Thanks to the internet, access to research studies, medical news and health websites is greater than ever, offering instant admission to the world of medical knowledge.
Interpreting research studies can be daunting, however, whether you're gathering information about a recent diagnosis, deciding if a report on the evening news means you should change your diet, or wondering whether a new research study is a game-changer or a complicating new wrinkle.
The truth is that research also can be difficult for scientists and doctors to interpret: Studies can contradict each other, promising leads remain years from becoming a cure in the clinic, and findings sometimes apply only to a small subset of people rather than to everyone.
Nevertheless, Saint Louis University biostatistician Travis Loux, Ph.D., encourages everyone to learn more about interpreting scientific and medical research.
"While research news might seem confusing, asking just a few key questions about the studies you are hearing about can cut through the confusion and really help you place the news in context," said Loux, who is assistant professor of biostatistics at SLU's College for Public Health and Social Justice.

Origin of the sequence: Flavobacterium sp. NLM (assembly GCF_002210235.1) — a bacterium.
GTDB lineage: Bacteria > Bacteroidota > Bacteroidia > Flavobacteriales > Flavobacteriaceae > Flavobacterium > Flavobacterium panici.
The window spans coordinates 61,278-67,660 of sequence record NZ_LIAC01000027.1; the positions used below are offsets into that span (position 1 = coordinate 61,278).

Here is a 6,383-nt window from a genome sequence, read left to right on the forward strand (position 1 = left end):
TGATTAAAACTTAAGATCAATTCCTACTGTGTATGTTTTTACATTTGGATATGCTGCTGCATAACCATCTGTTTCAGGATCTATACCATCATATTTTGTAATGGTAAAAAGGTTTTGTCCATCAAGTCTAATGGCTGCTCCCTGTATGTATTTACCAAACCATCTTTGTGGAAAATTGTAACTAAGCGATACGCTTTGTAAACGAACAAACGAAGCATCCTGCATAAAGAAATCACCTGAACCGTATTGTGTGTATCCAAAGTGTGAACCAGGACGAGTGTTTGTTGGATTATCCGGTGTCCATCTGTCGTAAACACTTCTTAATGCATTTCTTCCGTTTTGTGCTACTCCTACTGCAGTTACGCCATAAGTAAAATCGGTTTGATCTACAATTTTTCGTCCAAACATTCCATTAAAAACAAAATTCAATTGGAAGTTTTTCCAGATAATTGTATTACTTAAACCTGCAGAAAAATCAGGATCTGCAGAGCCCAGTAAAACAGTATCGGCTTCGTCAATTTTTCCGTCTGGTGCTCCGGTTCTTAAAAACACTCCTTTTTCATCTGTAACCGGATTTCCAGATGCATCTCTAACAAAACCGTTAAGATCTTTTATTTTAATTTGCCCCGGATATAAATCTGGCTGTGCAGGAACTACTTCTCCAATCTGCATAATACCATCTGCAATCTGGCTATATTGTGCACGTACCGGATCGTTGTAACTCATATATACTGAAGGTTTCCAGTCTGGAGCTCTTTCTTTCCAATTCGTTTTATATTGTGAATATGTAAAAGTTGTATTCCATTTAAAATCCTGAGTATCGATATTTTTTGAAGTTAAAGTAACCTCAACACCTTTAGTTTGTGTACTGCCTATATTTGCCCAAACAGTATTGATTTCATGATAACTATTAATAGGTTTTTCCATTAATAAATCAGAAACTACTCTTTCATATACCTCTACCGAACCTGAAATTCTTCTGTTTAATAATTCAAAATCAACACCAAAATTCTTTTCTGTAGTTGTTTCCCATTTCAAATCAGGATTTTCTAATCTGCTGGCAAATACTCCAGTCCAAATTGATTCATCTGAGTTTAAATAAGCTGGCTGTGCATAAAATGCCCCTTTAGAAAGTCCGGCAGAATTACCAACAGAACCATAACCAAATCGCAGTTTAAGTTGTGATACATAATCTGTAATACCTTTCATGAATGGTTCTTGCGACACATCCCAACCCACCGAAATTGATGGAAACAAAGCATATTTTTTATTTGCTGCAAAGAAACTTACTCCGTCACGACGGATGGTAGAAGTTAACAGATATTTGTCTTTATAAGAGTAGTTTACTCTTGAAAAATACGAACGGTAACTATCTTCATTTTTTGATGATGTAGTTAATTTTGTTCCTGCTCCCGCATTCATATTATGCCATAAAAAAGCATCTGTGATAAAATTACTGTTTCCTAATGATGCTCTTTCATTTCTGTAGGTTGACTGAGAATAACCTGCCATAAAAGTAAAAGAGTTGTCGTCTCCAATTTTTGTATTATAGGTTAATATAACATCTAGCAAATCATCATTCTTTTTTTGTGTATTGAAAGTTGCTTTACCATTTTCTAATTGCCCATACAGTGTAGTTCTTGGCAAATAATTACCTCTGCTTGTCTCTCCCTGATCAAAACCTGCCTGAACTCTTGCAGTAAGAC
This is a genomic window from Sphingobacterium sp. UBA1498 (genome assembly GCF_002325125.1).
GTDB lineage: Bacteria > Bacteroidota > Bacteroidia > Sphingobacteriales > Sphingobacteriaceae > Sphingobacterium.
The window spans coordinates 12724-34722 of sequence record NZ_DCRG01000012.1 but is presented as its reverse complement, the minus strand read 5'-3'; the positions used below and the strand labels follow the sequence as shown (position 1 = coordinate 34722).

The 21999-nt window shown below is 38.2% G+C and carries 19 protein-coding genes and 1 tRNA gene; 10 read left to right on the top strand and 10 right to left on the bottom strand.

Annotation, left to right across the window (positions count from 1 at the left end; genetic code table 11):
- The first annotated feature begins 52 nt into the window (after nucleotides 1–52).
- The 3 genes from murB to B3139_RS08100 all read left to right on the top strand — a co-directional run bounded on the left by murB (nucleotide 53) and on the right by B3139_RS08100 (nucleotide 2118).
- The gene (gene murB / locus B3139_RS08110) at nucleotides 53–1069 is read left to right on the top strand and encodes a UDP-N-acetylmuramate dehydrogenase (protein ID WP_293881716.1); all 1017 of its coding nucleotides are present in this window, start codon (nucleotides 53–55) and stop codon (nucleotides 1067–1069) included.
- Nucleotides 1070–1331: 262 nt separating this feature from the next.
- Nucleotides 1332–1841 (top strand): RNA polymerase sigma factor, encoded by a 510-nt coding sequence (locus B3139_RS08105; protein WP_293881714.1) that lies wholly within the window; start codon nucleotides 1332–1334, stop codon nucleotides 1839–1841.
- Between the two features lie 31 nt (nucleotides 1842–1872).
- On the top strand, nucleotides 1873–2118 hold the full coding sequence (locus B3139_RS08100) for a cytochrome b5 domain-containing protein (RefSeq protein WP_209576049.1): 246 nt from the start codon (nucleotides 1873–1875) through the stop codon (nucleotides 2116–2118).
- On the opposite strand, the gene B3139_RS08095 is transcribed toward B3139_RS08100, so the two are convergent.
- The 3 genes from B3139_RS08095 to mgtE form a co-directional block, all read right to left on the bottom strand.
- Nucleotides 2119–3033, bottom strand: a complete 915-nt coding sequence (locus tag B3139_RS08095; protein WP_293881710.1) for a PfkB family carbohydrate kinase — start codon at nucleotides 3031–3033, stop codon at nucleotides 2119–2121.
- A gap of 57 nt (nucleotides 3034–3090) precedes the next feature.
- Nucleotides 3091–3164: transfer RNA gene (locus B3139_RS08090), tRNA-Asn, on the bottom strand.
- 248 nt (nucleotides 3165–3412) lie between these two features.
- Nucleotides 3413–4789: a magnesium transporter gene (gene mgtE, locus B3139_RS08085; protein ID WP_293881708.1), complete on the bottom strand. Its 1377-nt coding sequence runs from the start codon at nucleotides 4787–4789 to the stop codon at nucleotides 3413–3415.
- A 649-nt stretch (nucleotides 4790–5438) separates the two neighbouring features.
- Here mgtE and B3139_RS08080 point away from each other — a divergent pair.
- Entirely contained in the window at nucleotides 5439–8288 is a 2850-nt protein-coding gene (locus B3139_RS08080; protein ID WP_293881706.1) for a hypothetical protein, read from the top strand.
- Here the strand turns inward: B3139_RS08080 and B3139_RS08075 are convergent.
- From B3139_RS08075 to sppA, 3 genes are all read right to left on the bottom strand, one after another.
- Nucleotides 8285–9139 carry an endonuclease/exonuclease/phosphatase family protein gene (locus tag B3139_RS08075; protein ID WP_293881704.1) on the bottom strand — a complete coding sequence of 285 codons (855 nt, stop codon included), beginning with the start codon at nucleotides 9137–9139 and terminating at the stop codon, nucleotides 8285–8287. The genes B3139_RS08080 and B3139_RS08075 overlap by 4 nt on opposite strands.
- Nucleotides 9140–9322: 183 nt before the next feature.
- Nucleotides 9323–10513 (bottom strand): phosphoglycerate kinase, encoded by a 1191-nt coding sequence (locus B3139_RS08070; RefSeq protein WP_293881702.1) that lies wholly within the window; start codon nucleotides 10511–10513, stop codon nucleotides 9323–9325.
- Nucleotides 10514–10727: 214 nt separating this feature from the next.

Here are six key pieces of information that experts look for when they read research news that can help you quickly put the details you are reading into perspective:
ONE: What kind of study is it?
One of the first questions experts ask is whether a study was done in the laboratory (in an animal model or cells grown in a petri dish) or in a clinical trial (studying people).
This is a key distinction that can tell you how far along in the process toward finding a new drug or treatment a scientific concept may be. "Research breakthroughs in the laboratory represent important science news and are cause for optimism," Loux said. "However, there are many more hurdles they must pass before we'll know if they will be good treatments for people."